Highway rebuild attracts Kaikoura staff
Kaikoura businesses are struggling to find staff as workers head to higher wages and more hours rebuilding State Highway 1.
More than 1300 workers are involved in the earthquake repairs to SH1. The vital road is due to reopen before Christmas.
SH1 is being rebuilt by the North Canterbury Transport Infrastructure Recovery alliance (NCTIR), made up of several organisations including the NZ Transport Agency (NZTA) and KiwiRail.
Kaikoura Building Centre and Alliance Beekeeping Woodware owner Sam Baker claimed NCTIR was ‘‘shoulder-tapping people’’ from local businesses to fill roles.
It was ‘‘unsettling at the very least’’ when it happened to his staff, he said. None of his staff left, but those approached told him about it.
Baker said he would not mind if staff applied for jobs advertised by NCTIR, as then it would be up to the individual if they went for it or not.
He aired his concerns to Finance Minister Steven Joyce and Primary Industries Minister Nathan Guy when they visited Kaikoura on Tuesday.
Drummond and Etheridge, which sells and services farm and marine equipment, has been looking for a mechanic since the start of June.
Branch manager Rob Marshall said one of their previous mechanics had started his own business servicing machines used in the roadworks.
‘‘Money’’ was the reason the mechanic left, he said.
‘‘It’s good for him, gives his family a bit of a boost, but yeah, it is frustrating.’’
They had been advertising for a replacement, but it was hard to get anyone to move to Kaikoura because of accommodation shortages caused by the influx of road workers.
Kaikoura Bakery co-owner Sophia Smedley said they had one staff member leave to ‘‘go out on the roads’’ for higher wages and more hours of work.
Smedley said they would normally hire a tourist for the role, which was a front of house position, but tourists were also finding rebuild jobs.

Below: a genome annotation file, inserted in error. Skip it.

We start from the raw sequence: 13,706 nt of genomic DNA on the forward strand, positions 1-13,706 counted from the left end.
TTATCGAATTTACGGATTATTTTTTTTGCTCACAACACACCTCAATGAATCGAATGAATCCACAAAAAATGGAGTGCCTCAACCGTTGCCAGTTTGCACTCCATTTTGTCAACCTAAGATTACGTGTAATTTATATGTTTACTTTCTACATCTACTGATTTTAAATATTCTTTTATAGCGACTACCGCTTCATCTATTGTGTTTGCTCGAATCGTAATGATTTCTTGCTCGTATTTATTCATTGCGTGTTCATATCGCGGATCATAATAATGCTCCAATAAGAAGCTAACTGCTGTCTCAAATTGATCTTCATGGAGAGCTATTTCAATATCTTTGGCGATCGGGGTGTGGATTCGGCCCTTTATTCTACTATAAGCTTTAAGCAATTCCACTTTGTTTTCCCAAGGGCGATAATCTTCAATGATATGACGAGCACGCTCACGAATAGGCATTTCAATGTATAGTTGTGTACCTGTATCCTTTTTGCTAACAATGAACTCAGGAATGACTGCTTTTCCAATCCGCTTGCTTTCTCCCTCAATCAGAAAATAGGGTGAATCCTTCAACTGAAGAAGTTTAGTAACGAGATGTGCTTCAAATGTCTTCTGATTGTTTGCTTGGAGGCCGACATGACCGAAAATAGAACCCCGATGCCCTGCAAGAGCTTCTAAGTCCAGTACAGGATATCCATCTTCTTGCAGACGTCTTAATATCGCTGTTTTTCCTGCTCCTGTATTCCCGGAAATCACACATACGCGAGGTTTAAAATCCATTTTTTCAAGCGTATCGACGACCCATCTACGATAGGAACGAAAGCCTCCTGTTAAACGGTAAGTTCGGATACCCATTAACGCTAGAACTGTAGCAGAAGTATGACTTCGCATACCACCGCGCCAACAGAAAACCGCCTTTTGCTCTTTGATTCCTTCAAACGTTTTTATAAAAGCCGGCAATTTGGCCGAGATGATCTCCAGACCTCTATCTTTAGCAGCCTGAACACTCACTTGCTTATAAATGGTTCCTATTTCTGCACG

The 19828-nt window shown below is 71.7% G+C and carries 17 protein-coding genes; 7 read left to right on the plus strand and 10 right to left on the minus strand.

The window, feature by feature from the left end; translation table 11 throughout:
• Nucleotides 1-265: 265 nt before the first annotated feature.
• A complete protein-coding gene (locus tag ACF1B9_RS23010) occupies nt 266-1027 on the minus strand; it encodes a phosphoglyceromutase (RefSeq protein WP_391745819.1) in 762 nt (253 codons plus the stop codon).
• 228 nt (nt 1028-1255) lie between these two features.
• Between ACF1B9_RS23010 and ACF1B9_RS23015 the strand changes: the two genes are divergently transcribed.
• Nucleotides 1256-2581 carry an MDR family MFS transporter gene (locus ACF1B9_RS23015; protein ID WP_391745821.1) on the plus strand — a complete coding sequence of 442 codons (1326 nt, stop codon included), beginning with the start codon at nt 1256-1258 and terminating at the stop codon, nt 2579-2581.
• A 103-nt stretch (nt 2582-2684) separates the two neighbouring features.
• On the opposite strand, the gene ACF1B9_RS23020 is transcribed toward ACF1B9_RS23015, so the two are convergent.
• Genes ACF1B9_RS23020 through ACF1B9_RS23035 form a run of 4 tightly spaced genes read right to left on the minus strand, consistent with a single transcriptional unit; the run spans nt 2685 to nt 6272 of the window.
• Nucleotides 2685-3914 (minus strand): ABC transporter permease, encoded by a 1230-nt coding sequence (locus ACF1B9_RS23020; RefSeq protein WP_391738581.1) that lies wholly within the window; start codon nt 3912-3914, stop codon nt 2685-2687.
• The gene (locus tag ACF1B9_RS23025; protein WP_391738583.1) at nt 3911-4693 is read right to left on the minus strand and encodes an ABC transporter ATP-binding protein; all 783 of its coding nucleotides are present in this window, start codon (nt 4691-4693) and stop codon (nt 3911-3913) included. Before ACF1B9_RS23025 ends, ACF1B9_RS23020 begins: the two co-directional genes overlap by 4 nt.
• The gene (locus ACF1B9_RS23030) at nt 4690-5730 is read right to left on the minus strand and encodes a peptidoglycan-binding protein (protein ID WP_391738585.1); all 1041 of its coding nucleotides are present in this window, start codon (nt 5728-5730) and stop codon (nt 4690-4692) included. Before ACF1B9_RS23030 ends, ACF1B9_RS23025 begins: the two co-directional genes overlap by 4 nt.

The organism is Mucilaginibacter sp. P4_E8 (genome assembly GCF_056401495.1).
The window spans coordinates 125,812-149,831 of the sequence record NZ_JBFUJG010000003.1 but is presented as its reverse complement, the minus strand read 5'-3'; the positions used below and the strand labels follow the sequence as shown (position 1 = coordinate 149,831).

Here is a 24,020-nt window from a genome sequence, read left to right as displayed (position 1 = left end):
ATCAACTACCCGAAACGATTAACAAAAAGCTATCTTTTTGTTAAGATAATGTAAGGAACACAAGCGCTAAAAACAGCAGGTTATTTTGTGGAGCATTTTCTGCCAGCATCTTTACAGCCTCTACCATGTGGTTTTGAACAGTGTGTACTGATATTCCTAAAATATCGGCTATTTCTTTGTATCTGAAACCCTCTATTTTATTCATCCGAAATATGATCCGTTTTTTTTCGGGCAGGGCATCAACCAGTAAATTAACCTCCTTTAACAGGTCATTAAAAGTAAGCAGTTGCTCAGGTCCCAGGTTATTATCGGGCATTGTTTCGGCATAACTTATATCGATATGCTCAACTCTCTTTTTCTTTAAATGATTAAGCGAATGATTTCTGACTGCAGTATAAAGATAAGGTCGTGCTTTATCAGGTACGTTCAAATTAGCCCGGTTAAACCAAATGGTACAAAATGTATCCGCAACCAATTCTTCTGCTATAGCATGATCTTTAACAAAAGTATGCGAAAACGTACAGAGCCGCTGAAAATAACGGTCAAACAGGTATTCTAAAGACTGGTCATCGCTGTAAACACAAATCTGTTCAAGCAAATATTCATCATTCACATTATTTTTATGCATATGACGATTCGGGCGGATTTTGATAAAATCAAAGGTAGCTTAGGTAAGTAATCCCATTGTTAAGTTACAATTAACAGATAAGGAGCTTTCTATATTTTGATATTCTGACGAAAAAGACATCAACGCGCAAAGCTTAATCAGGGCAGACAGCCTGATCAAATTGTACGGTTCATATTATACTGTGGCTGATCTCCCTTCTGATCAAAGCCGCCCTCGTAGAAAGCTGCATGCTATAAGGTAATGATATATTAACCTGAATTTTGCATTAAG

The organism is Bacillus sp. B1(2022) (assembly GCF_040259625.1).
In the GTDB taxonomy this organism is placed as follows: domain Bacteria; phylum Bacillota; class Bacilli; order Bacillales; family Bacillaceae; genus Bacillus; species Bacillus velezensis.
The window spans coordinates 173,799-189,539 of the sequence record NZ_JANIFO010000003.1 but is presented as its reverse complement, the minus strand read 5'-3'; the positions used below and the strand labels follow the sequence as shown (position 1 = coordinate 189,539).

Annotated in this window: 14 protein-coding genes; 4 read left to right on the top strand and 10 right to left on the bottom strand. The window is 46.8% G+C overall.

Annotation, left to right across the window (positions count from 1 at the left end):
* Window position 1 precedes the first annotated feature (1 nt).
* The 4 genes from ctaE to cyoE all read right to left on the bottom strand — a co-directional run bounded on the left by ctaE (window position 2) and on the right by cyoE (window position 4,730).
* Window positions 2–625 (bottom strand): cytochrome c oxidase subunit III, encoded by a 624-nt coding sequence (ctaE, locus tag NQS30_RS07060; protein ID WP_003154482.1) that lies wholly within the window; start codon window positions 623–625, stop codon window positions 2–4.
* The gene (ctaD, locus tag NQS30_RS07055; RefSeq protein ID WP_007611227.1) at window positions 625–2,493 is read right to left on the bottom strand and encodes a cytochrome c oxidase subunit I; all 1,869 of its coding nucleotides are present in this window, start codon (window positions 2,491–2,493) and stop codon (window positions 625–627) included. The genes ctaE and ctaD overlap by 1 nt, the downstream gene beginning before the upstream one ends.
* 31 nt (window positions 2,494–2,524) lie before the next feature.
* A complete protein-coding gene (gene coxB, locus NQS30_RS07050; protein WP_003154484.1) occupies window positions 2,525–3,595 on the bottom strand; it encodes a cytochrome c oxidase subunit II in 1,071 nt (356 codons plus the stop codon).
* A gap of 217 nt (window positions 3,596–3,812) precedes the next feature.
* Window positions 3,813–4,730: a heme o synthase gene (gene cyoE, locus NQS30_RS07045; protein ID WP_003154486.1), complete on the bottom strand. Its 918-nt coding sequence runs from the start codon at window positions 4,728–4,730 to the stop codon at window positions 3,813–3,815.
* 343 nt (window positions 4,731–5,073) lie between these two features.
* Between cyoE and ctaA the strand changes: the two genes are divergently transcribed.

‘‘What people are more concerned about is when the road does reopen, things will get extremely busy and the roading crews will still be up there, so we’re still not going to have staff.’’
Smedley said a lot of people would be looking for work when the road works dried up.
NZTA earthquake recovery manager Steve Mutton said shoulder-tapping was not part of their recruitment policy. Their managers had been reminded of that and vacancies in the team would be advertised.
He was committed to employing locals as much as possible and ‘‘supporting Kaikoura and the surrounding towns in tangible ways’’.
‘‘Our whole vision is about moving mountains and reconnecting communities and part of that is actually growing the community as well.’’
Many rebuild workers were relatively mobile and would move to other places when the project was completed, while others would return to pre-earthquake jobs in Kaikoura and the wider region, he said.
Kaikoura Mayor Winston Gray said he believed any people approached with job offers had probably been done so by subcontractors.
The shortage of staff was, in some ways, a good problem as they had been wondering if there would be any work for people over winter.
Baker asked for better communication between NCTIR and local businesses. In response, NCTIR will meet with some local businesses today.